SkyWatcher N-200/1000 is a classic reflecting telescope with a main mirror diameter of 200 mm and a focal length of 1000 mm with powerful observation capabilities. It is intended for ambitious beginners as well as advanced astronomy enthusiasts. It is a versatile astronomical instrument of significant size, allowing you to conduct very advanced visual observations and take photographs of the sky at short and medium light times. The telescope is equipped with a 2-inch spectrophotometer with a reduction of 1.25 inches, enabling the use of both standards of eyeglass frames. The extractor has a standard T2 thread, allowing connection of the SLR to the extractor via the T2 ring to the given camera body.
As far as the observation possibilities of this telescope are concerned, it can be used to observe objects of the Solar System (Moon, planets, asteroids, comets), as well as nebulae. Within its range there are several thousand nebulae objects from the Messier and NGC catalogs.
The optical tube is mounted on a solid EQ-MON2 (EQ-5) parallax, with high rigidity and precision. In addition, the assembly can be equipped with a two-axis drive on stepper motors controlled by a remote control, thanks to which the telescope will follow the rotation of the blue sphere.
| • Optical system: || Newton's headlamp |
| • Diameter of the mirror: || 200 mm |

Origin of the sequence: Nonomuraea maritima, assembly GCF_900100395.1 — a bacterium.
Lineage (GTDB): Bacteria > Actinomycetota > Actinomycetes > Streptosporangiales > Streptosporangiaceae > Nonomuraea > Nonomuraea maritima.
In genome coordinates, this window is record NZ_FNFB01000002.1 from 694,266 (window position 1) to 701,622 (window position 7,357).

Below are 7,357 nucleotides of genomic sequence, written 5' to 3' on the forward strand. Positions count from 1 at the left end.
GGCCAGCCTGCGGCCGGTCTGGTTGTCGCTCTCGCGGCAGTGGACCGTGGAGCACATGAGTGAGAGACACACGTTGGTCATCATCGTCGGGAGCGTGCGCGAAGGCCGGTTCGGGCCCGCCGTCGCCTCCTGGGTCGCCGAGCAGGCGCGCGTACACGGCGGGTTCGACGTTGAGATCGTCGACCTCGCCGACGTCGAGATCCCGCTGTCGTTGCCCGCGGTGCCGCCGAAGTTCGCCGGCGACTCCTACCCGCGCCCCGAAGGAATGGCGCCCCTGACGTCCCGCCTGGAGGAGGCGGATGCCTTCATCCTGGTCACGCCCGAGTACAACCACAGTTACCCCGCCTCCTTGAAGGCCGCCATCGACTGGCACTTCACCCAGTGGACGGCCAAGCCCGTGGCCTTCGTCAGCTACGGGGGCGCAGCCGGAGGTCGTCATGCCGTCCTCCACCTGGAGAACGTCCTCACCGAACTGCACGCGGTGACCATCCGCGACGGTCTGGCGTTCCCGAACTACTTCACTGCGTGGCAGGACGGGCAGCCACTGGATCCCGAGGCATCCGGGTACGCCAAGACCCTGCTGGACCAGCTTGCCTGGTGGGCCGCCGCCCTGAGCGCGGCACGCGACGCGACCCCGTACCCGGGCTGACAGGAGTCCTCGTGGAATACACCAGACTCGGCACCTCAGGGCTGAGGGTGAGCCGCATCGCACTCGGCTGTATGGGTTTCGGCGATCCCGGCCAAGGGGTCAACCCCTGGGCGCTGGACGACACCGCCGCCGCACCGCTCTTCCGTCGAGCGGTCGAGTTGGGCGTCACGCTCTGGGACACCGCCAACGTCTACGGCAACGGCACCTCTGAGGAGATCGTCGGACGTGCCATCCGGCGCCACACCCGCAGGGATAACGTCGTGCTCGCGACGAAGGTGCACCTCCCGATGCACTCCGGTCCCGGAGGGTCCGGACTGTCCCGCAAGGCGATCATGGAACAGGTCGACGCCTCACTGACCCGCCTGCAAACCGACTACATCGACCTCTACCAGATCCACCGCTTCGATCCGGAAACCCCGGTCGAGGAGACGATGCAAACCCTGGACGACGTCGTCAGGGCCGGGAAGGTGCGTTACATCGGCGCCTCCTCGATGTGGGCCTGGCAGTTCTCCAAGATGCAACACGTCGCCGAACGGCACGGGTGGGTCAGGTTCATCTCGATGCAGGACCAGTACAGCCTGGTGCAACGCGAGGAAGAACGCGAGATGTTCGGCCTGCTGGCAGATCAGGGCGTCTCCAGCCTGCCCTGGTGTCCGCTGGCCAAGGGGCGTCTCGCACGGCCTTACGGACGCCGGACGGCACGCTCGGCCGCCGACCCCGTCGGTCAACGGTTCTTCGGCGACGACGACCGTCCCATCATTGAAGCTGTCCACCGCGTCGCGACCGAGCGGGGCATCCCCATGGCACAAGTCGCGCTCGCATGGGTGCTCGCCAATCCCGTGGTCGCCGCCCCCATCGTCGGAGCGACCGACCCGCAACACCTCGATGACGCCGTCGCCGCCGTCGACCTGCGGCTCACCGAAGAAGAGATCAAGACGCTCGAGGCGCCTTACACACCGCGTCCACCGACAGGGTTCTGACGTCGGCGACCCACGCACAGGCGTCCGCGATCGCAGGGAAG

| • Focal length of the lens: || 1000 mm |
| • lighted: || 1/5 |
| • Accuracy of the mirror performance: || 1 / 8? |
| • Switching capacity: || 0.69 '' |
| • Theoretical range: || 13,5mag |
| • Maximum useful magnification: || 400x |
| • Weight: || 29 kg |
The set includes the following accessories:
• 2 "eyepiece extractor with reduction to 1.25" and T-2 thread
• Super LE (Kellner) glasses: 25 mm and 10 mm (1.25 '')
• Barlow lens 2x / 1,25 "
• Target scope 9x50
• EQ-5 parallactic assembly with micromovements
• Rigid metal tripod
• Accessories stand
This device focuses a large amount of light. Looking at the device directly on the sun may result in partial or complete loss of vision. For the observation of the Sun, we recommend the safest method of spectacle projection, ie projecting the image of the target of our day star on a piece of paper.
READ : A SHORT OPTICAL CLEANER GUIDE
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